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Wednesday, May 19, 2004

One Iraqi's View on Abu Ghraib
And it is pretty different from the prevailing winds here, in the US. He basically says, "it's bad, but let's keep some perspective." Of course, it's anecdotal, but interesting anyway.

Hadi Kazwini is an Iraqi engineer who moved to Australia in 1997 and lives in Sydney with his wife and three children. He is amazed at the gullibility of those Australians who have taken the Arab response to the photos at face value.
This sort of brutality goes on all the time, it is happening now in jails right through the Middle East, he says. But of course there are no photos. This is selective outrage.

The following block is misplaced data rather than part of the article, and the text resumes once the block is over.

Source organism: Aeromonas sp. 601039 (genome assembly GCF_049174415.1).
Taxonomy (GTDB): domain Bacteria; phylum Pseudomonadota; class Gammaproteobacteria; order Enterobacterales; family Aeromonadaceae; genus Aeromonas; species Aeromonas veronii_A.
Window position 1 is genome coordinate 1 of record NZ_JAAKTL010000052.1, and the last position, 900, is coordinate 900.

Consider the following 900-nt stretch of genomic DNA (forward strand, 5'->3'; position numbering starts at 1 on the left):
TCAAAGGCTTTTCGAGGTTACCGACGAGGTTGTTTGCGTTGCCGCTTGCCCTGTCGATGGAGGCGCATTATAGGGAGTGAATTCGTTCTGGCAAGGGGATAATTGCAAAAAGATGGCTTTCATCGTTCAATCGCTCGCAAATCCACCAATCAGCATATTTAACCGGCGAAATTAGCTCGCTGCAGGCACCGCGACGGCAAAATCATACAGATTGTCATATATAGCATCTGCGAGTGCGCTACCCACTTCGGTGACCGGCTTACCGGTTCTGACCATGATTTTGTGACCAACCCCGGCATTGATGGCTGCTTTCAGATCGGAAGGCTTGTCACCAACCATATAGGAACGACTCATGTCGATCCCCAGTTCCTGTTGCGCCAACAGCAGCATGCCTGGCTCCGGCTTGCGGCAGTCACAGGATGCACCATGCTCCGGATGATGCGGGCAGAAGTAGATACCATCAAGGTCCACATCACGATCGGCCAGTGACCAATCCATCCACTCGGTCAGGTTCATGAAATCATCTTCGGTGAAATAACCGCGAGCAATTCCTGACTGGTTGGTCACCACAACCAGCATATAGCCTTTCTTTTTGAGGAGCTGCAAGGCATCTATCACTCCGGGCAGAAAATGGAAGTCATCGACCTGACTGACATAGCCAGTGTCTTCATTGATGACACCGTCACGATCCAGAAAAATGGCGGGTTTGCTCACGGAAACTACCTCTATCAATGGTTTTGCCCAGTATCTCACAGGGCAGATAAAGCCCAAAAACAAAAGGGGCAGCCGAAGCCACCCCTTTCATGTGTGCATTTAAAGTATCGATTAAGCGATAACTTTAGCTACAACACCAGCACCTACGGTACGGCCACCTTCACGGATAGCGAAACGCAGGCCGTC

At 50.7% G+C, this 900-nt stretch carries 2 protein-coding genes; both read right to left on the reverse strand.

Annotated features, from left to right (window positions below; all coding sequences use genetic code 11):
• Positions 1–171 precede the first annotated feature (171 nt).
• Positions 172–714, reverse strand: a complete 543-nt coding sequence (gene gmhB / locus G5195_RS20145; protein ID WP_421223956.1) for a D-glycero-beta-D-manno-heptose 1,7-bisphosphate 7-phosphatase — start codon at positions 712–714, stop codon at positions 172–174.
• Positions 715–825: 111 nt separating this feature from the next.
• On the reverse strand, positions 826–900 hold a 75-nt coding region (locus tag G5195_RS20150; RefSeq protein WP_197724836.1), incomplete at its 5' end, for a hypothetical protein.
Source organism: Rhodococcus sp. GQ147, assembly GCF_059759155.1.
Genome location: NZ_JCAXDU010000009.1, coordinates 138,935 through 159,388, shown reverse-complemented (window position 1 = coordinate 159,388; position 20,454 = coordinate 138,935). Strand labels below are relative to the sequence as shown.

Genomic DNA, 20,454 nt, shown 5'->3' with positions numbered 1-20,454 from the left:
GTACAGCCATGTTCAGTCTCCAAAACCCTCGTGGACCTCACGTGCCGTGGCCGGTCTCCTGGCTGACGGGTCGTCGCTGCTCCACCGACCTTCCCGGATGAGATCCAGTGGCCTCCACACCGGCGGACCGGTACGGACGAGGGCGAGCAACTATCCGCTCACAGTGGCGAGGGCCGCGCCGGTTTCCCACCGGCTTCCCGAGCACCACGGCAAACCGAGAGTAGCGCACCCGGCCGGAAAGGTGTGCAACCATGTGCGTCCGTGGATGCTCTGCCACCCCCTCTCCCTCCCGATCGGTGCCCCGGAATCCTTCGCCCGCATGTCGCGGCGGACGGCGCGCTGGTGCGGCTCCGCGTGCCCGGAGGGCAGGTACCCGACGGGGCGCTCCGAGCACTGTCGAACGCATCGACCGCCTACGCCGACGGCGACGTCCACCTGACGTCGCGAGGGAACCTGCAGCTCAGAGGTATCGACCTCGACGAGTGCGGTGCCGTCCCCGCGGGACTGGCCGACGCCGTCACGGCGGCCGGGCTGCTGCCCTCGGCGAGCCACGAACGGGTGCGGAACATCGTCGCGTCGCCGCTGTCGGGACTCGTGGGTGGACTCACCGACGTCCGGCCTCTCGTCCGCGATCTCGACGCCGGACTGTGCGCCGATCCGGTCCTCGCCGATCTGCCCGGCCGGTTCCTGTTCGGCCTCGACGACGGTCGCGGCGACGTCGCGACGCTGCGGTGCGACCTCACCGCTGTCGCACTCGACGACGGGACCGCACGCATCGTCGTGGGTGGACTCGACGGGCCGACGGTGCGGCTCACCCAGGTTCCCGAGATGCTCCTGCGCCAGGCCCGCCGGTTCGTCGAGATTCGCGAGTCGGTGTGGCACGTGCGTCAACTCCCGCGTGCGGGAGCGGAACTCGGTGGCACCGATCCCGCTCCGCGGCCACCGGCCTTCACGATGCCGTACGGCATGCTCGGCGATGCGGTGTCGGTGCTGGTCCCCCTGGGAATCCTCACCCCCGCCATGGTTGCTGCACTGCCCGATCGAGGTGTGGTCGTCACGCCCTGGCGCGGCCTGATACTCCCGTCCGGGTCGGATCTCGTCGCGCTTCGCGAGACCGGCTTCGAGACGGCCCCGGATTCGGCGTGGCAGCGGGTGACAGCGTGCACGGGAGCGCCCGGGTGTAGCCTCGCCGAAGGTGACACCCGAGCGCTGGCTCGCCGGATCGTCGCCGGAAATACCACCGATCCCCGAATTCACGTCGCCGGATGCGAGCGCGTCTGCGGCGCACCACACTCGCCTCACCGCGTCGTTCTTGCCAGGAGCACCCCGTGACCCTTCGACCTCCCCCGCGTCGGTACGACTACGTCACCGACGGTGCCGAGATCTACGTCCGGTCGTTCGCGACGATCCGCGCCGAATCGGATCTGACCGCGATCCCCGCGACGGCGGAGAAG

Kazwini believes that the behaviour revealed by the photos is awful and the US soldiers involved should be punished. But he says some of the Iraqi prisoners shown were Saddam's killers and torturers. They have been responsible for far worse violations of human rights than the Americans.
Where is the outrage about this, he asks. I haven't seen it referred to in one newspaper.
Kazwini has a different perspective to most of us here in Australia. Seven people he knew disappeared during Saddam's time, never to be seen again. Some were members of his family. No one knows what happened to them. No bodies were ever found.
[...]
The main concern of the people he talks to is that the photos, and the beaten-up outrage from the rest of the Arab world, might encourage America to leave.


Via Instapundit.
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